Claire O’Rourke

Community organisation Solar Citizens is urging Victoria’s Napthine government to take action to prevent extra fees being levied on the solar power owning customers of retailer Simply Energy.

Solar Citizens campaign director Claire O’Rourke says the company is effectively “slapping a tax on the sun”.

The fee is an extra 14 cents a day levy imposed only on domestic solar power owners that raises the householder’s fixed fees to $400 a year – $51 higher than the fixed fees paid by non-solar households. Solar Citizens is currently lobbying the Napthine government to make it a condition of retail energy licenses that power offers should not discriminate between solar and non-solar households.

The Fifth Estate has contacted GDF Suez, who is behind the Simply Energy retail brand, to ask what the rationale behind the charge is. GDF Suez is also the owner of the Hazelwood coal mine and power station at Morwell, and the coal-fired Loy Yang B Power Station also in the Latrobe Valley.

Solar Citizens is also actively campaigning for the federal government to maintain and extend the Renewable Energy Target. Ms O’Rourke told The Fifth Estate that support at a grassroots level for the RET continues to grow, with recent surveys showing 70 per cent of Australians want it to remain in place. Solar Citizens has around 20,000 signatures collected on a petition supporting the RET to date, and about 1000 people attended public meetings in Sydney, Melbourne, Adelaide and Brisbane throughout June.

Support for the organisation itself is also continuing to grow, with membership now at about 60,000 people nationally, including solar power owners, members of the solar industry and supporters of solar. To increase the organisation’s capacity to effectively campaign, two new paid staff were recently recruited.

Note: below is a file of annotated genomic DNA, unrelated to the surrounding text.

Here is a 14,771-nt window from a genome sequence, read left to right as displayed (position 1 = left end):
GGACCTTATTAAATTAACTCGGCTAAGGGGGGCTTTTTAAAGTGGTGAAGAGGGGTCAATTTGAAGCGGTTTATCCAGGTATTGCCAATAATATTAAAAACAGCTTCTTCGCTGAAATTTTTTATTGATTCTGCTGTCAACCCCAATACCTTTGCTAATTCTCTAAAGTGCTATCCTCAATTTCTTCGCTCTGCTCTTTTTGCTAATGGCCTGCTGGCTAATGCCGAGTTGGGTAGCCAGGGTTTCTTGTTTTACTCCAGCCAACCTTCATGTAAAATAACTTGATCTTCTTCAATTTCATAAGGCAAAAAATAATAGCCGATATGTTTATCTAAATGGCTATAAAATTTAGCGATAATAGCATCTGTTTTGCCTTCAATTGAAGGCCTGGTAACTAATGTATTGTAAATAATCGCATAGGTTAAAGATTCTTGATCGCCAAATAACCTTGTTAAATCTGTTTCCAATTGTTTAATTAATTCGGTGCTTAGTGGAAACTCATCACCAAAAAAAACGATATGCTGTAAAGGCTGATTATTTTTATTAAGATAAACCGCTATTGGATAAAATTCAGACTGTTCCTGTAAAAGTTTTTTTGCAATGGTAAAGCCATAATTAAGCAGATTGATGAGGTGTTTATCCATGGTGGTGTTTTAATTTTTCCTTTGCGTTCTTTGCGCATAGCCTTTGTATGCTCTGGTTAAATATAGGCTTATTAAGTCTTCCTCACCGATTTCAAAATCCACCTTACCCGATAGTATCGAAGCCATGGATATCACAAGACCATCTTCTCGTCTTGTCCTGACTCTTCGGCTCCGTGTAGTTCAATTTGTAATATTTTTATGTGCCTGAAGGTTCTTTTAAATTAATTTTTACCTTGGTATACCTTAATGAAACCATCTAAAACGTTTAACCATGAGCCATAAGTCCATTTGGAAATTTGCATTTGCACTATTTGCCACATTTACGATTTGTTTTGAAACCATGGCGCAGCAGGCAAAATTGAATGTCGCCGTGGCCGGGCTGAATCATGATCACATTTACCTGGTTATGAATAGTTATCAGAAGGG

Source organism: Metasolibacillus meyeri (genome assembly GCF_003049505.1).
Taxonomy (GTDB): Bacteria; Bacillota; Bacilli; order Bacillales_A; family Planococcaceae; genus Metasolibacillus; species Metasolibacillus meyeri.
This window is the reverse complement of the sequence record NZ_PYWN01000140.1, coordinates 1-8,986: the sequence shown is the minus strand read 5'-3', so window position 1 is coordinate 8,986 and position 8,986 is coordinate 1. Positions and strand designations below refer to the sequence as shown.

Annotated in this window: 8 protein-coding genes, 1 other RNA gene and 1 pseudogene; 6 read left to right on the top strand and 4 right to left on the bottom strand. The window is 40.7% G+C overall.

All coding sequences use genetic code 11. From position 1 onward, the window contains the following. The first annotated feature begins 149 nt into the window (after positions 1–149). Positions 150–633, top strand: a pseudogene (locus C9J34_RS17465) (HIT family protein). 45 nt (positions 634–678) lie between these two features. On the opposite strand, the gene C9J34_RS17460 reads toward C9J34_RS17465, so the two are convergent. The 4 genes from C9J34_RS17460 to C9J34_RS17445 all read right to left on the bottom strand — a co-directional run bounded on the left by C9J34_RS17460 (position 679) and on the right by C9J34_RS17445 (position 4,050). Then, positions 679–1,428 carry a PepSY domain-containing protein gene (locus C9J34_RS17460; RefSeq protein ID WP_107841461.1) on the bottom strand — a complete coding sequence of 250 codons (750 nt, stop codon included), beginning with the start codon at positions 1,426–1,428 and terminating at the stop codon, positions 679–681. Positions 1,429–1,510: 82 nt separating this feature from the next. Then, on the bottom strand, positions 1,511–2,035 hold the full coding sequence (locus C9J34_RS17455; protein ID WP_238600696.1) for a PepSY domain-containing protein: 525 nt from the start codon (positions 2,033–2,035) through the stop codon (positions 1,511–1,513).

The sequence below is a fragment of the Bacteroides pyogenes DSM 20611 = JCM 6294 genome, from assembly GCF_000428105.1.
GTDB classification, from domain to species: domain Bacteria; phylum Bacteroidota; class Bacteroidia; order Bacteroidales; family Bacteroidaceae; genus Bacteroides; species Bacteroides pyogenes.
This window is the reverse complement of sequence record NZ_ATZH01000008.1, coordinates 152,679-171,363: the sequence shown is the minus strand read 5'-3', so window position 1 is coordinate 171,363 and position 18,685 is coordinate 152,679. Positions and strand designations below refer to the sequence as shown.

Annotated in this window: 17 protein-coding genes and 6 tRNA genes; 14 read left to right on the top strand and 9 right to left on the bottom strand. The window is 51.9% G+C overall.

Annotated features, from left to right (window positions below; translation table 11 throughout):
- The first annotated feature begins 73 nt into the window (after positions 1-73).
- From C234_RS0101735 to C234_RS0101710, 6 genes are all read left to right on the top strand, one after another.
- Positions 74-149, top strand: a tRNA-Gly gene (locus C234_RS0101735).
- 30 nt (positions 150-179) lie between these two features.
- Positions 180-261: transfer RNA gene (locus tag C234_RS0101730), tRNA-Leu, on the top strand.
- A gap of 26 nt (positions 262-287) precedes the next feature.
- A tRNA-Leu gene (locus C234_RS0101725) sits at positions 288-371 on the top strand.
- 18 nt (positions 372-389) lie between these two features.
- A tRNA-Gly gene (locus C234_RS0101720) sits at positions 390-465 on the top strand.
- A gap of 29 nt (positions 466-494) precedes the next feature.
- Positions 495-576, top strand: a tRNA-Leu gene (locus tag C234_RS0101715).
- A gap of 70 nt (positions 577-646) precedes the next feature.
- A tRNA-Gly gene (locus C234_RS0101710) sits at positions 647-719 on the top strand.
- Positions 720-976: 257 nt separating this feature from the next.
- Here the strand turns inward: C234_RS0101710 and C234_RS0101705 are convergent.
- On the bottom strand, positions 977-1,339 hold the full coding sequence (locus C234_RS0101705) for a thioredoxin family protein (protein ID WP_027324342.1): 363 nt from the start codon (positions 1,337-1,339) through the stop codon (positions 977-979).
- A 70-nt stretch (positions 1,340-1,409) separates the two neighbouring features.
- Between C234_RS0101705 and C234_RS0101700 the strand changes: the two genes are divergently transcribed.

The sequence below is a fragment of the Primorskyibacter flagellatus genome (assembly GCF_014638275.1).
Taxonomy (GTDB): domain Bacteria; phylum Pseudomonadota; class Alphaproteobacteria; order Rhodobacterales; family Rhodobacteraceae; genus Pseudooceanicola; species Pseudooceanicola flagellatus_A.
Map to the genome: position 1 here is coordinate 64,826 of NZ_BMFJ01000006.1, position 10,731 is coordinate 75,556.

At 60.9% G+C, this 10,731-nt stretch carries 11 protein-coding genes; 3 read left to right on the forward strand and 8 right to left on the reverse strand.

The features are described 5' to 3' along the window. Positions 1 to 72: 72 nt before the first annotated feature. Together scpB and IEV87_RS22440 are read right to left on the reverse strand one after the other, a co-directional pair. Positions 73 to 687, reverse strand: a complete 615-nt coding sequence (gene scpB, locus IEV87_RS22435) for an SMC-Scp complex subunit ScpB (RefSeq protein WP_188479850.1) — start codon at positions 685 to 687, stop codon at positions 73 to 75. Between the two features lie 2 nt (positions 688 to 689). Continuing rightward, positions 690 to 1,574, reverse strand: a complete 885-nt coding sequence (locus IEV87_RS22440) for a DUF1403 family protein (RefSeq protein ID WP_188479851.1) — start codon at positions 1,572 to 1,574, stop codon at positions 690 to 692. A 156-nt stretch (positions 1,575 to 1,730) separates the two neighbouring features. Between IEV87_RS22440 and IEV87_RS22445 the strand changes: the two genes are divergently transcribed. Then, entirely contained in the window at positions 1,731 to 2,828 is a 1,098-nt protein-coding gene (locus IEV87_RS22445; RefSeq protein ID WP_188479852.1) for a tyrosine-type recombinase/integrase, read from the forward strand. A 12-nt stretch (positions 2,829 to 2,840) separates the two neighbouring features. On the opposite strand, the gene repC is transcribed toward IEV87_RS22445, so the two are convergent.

Alex Soderland, who has a background in science communications and recently completed a thesis on the climate change debate, has been appointed campaigns coordinator, and Andrew Campbell, who has a background in digital communications, start-ups and community campaigns, has been appointed communications coordinator.

State-based teams have also recently been launched, with convenors appointed in Queensland, South Australia, Victoria and New South Wales.

“Our members are across all political persuasions. Australians really love their solar, they are real enthusiasts,” Ms O’Rourke said.

She said industry’s biggest concern with the RET, aside from it being scrapped, is that it does not offer any certainty beyond 2016. Solar Citizens is backing calls it be extended to 2020.

Extending the RET, she said, would also give certainty to individuals who want to install domestic solar power systems.

“There are currently about 1.3 million solar systems installed around the country,” Ms O’Rourke said.

“Solar is the only way people can take control of their bills and have certainty about their power costs, and also do their bit for renewable energy.

“Ultimately solar will drive innovation in energy, and in how the energy system and energy grid is structured.”

Ms O’Rourke said it can also enable Australia to become world leaders in energy systems, given the right policy settings to drive the market.

“Policy does drive innovation as well as technology and market levers,” she said.

The organisation has observed that the price of the technology has also reduced considerably over recent years, and this is also encouraging uptake.

Reflecting on comments in the media that the RET is responsible for contributing to higher power bills, Ms O’Rourke said that the analysis shows the RET contributes a very small amount to bills, and the biggest part of price increases has been network costs.

She said modelling currently before the RET review panel, including that done by head of the panel Dick Warburton, shows the RET will bring down power prices in the long-term.

Other campaigns Solar Citizens has succeeded with have included lobbying against attempts by both the South Australian and Western Australian governments to cut feed-in tariffs, and successfully convincing the Queensland government not to impose a $200 a year fee on the 300,000 solar homes in the state.